Skip to main content

Monday Motivation: 10 Ways to Practice Visualization and Manifest New Possibilities


Images and mental picture...tend to produce the physical conditions

and external acts that correspond to them.

~Robert Assagioli~




The practice of visualization has been around since creation. God imagined or thought of heavens and earth and went about making that which was once invisible, visible in six days. As spiritual beings having a human experience we are made in the image of God.
We are endowed with the creative ability to imagine and manifest that which was once invisible as our reality. For us to do this, we must tap into the power of our imagination through the practice of visualization.

What is Visualization?

In his book, Quantum Leap Thinking, James Mapes writes, “Visualization is the emotionally charged mental movie of what you want to happen, imagining events as if they have already happened.” Numerous studies have confirmed that images created in the mind fires the same neural connections in the automatic nervous system as does the act. In other words thinking and doing, relative to our automatic nervous system are the same. It is an established scientific fact that our subconscious mind cannot tell the difference between a real or imagined experience. Tapping into the power within your imagination through the practice of visualization increases your capacity to actualize the compelling vision that you have established for your life. I discuss the benefits of having a compelling vision for your life in this article: Personal Leadership Success Always Begins with Vision.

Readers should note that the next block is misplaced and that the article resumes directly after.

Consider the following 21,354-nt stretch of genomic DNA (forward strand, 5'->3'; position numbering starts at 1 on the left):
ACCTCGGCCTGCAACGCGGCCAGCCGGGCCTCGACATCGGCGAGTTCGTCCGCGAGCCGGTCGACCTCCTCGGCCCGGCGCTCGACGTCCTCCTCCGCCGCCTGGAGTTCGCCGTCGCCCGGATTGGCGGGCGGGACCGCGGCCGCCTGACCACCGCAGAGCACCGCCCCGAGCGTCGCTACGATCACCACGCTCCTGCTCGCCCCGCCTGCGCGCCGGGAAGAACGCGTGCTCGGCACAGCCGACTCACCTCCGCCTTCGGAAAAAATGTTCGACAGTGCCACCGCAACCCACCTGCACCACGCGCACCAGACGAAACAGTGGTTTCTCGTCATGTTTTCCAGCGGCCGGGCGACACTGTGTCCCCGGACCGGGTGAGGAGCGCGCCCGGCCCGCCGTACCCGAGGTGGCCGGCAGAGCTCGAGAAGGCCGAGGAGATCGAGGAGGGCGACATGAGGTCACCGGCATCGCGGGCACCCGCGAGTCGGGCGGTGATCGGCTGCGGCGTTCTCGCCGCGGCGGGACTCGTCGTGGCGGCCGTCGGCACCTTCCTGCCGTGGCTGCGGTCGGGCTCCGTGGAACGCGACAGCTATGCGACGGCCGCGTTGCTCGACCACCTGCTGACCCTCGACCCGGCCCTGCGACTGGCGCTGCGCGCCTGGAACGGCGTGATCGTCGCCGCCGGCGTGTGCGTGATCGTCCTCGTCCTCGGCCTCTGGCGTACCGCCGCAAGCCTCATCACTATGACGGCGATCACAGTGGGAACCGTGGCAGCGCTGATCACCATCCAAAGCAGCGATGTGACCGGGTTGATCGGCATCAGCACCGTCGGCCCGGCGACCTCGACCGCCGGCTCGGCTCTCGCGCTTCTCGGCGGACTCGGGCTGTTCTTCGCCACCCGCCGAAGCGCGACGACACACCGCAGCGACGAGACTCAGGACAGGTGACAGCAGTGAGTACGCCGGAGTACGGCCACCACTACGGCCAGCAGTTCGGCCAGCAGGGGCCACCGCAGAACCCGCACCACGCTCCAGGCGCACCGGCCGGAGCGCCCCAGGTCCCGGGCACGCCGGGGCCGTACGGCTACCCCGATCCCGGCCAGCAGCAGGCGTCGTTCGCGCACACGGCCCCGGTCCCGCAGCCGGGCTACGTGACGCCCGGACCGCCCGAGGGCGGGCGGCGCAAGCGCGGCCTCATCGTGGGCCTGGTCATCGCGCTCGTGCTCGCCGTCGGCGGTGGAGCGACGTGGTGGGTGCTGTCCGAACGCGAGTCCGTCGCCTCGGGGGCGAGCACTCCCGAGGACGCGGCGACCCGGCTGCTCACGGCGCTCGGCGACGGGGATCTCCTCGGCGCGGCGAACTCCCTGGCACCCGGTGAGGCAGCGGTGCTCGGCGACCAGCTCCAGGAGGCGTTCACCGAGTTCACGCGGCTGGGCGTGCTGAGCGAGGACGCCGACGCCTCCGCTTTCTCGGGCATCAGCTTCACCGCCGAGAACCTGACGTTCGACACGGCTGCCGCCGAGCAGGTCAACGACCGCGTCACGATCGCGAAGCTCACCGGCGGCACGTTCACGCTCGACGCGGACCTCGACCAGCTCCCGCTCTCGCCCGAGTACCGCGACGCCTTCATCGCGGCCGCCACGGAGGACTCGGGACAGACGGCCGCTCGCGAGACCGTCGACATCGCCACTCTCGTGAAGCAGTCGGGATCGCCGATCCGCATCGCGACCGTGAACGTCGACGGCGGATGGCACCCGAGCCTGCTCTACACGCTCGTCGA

Why We Should Focus More on What We Do Want

Mapes concluded, “Focusing on what you don't want is just as powerful a focusing on what you do want. Both create results. He asserts, “Thinking in terms of “don't” programs the mind to achieve a negative result. Unaware, we rehearse defeat by focusing on what we don't want instead of what we do want.”

It has been reported that when Michelangelo was asked how he created his classic sculpture of David, he said he took a large piece of marble, imagined the sculpture in vivid detail, and then chipped away everything that wasn't David. This is how the practice of visualization supports your creative ability to make the invisible visible in your life. The reality that you desire to experience must appear in your imagination before it becomes visible. Your imagination enables you to create in your mind beyond your reality. Change in any aspect of your life follows your imagination.

The practice of visualization has long been used by athletes ad peak performers in all industries to improve their level of success. They are no better or smarter than you. You deserve to experience the level of success that you're willing to make happen in your life. You can do this by using all of your resources, including your imagination.